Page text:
From an early age, John Nepomucene Neumann had a keen sense of a higher calling to the priesthood. This motivated him to be a diligent student, enrolling at a diocesan seminary and later at a university in Prague to study theology. However, at the conclusion of his studies, John found himself faced with a seemingly insurmountable obstacle: Bohemia already had plenty of priests, and none of the dioceses in his native land would ordain him. Seeking an alternative, he applied to dioceses in the United States, but received no response. Yet John was not easily deterred; taking a leap of faith, he sailed across the ocean with only $40 in his pocket, arriving in New York City in 1836. Only a month later, he was ordained and spent four years working with German immigrants in Buffalo, New York. Though John felt the work was meaningful, he found his life to be lonely and difficult. Longing for a greater spiritual community, he joined a Redemptorist order and continued his ministry up and down the East Coast.

John’s hard work was recognized in 1852, when he was appointed bishop of Philadelphia. In this beautiful American city, he dedicated himself to the oversight of building schools, churches, and a cathedral. He was particularly committed to offering educational opportunities to immigrant children. The American hierarchy approved two catechisms written by John in 1852, and in the years that followed, the works became standard texts. Whether he was founding churches and schools, or writing his catechisms or articles in newspapers, John left an indelible mark on the lives of thousands of Americans. He passed away in 1860 after suffering from a stroke in Philadelphia and was canonized in 1977.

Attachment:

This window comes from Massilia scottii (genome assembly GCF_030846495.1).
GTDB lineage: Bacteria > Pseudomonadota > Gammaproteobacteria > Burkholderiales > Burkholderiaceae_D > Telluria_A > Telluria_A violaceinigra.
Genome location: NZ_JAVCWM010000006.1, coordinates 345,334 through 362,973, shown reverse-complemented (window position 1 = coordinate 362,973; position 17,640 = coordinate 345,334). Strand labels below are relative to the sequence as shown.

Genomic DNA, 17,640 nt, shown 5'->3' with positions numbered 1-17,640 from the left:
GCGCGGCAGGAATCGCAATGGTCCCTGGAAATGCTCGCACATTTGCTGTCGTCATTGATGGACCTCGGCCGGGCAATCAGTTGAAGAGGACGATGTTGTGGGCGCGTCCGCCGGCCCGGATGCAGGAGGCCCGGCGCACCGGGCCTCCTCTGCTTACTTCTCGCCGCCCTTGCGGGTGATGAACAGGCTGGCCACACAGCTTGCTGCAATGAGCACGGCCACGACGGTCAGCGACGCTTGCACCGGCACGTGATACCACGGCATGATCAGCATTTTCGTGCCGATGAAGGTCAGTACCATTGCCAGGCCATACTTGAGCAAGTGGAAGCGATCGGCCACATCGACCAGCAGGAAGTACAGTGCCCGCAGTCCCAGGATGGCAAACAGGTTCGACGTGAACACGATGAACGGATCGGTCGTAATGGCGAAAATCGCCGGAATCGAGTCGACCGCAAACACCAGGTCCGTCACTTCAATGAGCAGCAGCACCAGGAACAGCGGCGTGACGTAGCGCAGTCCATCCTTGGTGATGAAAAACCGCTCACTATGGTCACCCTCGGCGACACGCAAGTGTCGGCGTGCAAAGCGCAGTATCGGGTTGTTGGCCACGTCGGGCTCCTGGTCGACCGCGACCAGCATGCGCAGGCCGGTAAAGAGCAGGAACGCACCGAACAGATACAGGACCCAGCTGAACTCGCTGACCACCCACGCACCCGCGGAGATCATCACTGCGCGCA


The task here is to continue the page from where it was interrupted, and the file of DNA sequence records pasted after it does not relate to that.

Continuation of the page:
Butler’s Lives of the Saints, ed. Bernard Bangley

Biography of Marianne Cope, the Vatican.

Rohling, Geraldine M., PhD, MAEd. The Basilica of the National Shrine of the Immaculate Conception: Guide and Tour BookWashington, D.C.: Basilica of the National Shrine of the Immaculate Conception, 2018.

The Way of Saints, Tom Cowan